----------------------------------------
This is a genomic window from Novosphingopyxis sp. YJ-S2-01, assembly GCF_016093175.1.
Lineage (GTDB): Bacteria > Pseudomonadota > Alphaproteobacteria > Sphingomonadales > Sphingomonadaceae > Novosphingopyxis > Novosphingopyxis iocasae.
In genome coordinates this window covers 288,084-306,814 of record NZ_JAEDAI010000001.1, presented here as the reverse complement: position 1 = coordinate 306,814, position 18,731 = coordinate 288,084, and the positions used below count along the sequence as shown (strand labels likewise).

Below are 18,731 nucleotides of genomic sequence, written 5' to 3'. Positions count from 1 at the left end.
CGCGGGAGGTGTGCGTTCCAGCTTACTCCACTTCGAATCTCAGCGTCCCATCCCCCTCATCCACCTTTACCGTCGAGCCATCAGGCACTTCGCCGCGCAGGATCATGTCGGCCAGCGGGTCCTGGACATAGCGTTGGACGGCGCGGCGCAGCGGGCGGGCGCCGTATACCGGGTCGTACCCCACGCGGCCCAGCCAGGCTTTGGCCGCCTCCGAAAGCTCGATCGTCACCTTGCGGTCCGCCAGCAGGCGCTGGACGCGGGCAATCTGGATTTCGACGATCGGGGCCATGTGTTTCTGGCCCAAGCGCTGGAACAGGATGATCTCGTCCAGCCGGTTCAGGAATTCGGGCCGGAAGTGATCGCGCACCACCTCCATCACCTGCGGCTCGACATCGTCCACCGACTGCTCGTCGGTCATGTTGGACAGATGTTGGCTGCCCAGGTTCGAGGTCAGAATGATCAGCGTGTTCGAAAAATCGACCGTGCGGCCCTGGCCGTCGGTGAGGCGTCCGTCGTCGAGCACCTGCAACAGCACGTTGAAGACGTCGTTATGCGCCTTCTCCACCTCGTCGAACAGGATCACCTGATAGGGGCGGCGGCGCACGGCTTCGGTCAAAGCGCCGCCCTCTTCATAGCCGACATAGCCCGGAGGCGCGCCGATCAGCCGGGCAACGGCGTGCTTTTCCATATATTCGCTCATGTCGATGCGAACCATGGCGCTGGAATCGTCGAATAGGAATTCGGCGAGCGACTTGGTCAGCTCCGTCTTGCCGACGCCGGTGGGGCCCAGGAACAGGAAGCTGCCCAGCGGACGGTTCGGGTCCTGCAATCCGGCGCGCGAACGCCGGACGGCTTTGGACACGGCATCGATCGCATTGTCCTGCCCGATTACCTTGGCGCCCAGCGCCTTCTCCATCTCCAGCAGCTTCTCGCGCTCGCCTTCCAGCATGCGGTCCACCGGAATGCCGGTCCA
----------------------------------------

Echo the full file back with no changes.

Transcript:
This is a genomic window from Novosphingopyxis sp. YJ-S2-01, assembly GCF_016093175.1.
Lineage (GTDB): Bacteria > Pseudomonadota > Alphaproteobacteria > Sphingomonadales > Sphingomonadaceae > Novosphingopyxis > Novosphingopyxis iocasae.
In genome coordinates this window covers 288,084-306,814 of record NZ_JAEDAI010000001.1, presented here as the reverse complement: position 1 = coordinate 306,814, position 18,731 = coordinate 288,084, and the positions used below count along the sequence as shown (strand labels likewise).

Below are 18,731 nucleotides of genomic sequence, written 5' to 3'. Positions count from 1 at the left end.
CGCGGGAGGTGTGCGTTCCAGCTTACTCCACTTCGAATCTCAGCGTCCCATCCCCCTCATCCACCTTTACCGTCGAGCCATCAGGCACTTCGCCGCGCAGGATCATGTCGGCCAGCGGGTCCTGGACATAGCGTTGGACGGCGCGGCGCAGCGGGCGGGCGCCGTATACCGGGTCGTACCCCACGCGGCCCAGCCAGGCTTTGGCCGCCTCCGAAAGCTCGATCGTCACCTTGCGGTCCGCCAGCAGGCGCTGGACGCGGGCAATCTGGATTTCGACGATCGGGGCCATGTGTTTCTGGCCCAAGCGCTGGAACAGGATGATCTCGTCCAGCCGGTTCAGGAATTCGGGCCGGAAGTGATCGCGCACCACCTCCATCACCTGCGGCTCGACATCGTCCACCGACTGCTCGTCGGTCATGTTGGACAGATGTTGGCTGCCCAGGTTCGAGGTCAGAATGATCAGCGTGTTCGAAAAATCGACCGTGCGGCCCTGGCCGTCGGTGAGGCGTCCGTCGTCGAGCACCTGCAACAGCACGTTGAAGACGTCGTTATGCGCCTTCTCCACCTCGTCGAACAGGATCACCTGATAGGGGCGGCGGCGCACGGCTTCGGTCAAAGCGCCGCCCTCTTCATAGCCGACATAGCCCGGAGGCGCGCCGATCAGCCGGGCAACGGCGTGCTTTTCCATATATTCGCTCATGTCGATGCGAACCATGGCGCTGGAATCGTCGAATAGGAATTCGGCGAGCGACTTGGTCAGCTCCGTCTTGCCGACGCCGGTGGGGCCCAGGAACAGGAAGCTGCCCAGCGGACGGTTCGGGTCCTGCAATCCGGCGCGCGAACGCCGGACGGCTTTGGACACGGCATCGATCGCATTGTCCTGCCCGATTACCTTGGCGCCCAGCGCCTTCTCCATCTCCAGCAGCTTCTCGCGCTCGCCTTCCAGCATGCGGTCCACCGGAATGCCGGTCCA